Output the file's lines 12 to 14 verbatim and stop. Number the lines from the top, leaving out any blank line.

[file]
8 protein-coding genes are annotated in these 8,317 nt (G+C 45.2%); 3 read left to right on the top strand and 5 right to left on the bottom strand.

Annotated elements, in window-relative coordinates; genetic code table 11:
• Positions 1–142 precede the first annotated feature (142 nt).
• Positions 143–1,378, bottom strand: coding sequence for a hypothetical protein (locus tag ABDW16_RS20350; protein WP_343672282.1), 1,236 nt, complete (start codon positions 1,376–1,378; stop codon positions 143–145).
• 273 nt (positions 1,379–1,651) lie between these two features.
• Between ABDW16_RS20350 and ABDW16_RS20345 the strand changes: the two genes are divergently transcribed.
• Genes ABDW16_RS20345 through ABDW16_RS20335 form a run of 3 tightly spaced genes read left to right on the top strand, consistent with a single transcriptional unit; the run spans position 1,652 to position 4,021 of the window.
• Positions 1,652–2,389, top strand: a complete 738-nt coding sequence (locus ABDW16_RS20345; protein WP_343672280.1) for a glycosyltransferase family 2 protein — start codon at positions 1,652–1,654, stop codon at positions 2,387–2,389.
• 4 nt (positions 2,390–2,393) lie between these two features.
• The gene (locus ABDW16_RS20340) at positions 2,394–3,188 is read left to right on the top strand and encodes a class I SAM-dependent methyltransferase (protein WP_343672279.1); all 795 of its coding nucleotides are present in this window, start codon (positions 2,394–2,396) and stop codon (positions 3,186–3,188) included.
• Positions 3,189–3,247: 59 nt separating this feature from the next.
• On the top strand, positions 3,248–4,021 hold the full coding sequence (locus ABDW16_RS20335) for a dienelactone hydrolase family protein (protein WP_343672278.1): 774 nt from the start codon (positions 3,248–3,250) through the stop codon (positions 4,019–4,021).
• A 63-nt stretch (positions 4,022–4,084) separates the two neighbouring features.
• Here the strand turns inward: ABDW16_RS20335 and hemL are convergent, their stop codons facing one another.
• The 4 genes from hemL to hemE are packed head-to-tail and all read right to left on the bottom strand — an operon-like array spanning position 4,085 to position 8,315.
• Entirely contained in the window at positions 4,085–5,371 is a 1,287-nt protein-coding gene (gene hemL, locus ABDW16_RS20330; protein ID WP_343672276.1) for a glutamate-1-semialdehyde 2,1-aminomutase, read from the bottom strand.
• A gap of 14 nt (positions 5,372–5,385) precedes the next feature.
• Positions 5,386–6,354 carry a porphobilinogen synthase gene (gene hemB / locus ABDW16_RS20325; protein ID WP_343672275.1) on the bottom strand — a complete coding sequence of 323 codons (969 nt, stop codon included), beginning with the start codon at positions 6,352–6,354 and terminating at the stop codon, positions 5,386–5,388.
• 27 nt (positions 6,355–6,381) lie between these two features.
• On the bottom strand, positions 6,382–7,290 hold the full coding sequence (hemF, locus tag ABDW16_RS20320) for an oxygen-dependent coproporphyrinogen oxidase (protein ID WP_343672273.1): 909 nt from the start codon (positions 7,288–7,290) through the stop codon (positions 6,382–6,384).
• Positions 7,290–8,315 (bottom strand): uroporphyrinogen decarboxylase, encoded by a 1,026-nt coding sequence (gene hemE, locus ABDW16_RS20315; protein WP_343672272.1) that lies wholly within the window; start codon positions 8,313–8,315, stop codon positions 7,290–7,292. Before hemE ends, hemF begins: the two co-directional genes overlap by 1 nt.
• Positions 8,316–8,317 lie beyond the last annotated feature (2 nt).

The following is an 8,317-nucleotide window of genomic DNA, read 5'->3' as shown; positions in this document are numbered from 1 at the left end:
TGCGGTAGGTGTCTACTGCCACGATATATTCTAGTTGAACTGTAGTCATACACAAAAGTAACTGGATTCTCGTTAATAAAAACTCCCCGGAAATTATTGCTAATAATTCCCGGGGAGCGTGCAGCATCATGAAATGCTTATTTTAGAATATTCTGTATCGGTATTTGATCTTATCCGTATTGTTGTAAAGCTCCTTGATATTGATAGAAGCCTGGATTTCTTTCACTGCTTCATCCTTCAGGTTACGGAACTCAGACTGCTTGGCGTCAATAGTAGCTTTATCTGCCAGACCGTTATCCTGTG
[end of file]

• On the top strand, positions 3,248–4,021 hold the full coding sequence (locus ABDW16_RS20335) for a dienelactone hydrolase family protein (protein WP_343672278.1): 774 nt from the start codon (positions 3,248–3,250) through the stop codon (positions 4,019–4,021).
• A 63-nt stretch (positions 4,022–4,084) separates the two neighbouring features.
• Here the strand turns inward: ABDW16_RS20335 and hemL are convergent, their stop codons facing one another.